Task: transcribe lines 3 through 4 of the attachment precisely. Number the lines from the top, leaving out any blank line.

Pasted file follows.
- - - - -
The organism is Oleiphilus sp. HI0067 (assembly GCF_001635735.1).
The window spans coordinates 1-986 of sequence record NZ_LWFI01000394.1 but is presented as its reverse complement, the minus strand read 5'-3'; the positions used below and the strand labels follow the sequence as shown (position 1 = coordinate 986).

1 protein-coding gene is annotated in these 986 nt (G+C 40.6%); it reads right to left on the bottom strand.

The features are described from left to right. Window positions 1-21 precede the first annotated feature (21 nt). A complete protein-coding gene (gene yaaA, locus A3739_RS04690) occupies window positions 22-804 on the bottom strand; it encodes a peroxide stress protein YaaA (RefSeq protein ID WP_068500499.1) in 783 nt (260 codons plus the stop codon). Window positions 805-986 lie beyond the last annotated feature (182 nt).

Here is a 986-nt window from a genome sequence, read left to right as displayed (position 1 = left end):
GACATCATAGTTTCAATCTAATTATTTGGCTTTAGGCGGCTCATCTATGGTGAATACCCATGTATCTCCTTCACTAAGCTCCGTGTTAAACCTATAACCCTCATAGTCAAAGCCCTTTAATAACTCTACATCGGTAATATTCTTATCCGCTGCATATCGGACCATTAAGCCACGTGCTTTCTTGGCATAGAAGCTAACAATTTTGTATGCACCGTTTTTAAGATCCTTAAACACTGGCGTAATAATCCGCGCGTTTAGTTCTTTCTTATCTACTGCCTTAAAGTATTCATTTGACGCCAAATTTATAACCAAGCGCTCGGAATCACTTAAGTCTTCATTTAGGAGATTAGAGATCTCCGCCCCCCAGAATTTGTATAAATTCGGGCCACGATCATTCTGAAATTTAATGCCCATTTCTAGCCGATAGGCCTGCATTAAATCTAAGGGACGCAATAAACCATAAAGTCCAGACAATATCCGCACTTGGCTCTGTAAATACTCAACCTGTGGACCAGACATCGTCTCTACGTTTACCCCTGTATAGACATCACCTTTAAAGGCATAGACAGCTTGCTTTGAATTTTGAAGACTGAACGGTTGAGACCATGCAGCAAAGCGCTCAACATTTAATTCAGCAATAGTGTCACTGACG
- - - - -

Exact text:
1 protein-coding gene is annotated in these 986 nt (G+C 40.6%); it reads right to left on the bottom strand.

The features are described from left to right. Window positions 1-21 precede the first annotated feature (21 nt). A complete protein-coding gene (gene yaaA, locus A3739_RS04690) occupies window positions 22-804 on the bottom strand; it encodes a peroxide stress protein YaaA (RefSeq protein ID WP_068500499.1) in 783 nt (260 codons plus the stop codon). Window positions 805-986 lie beyond the last annotated feature (182 nt).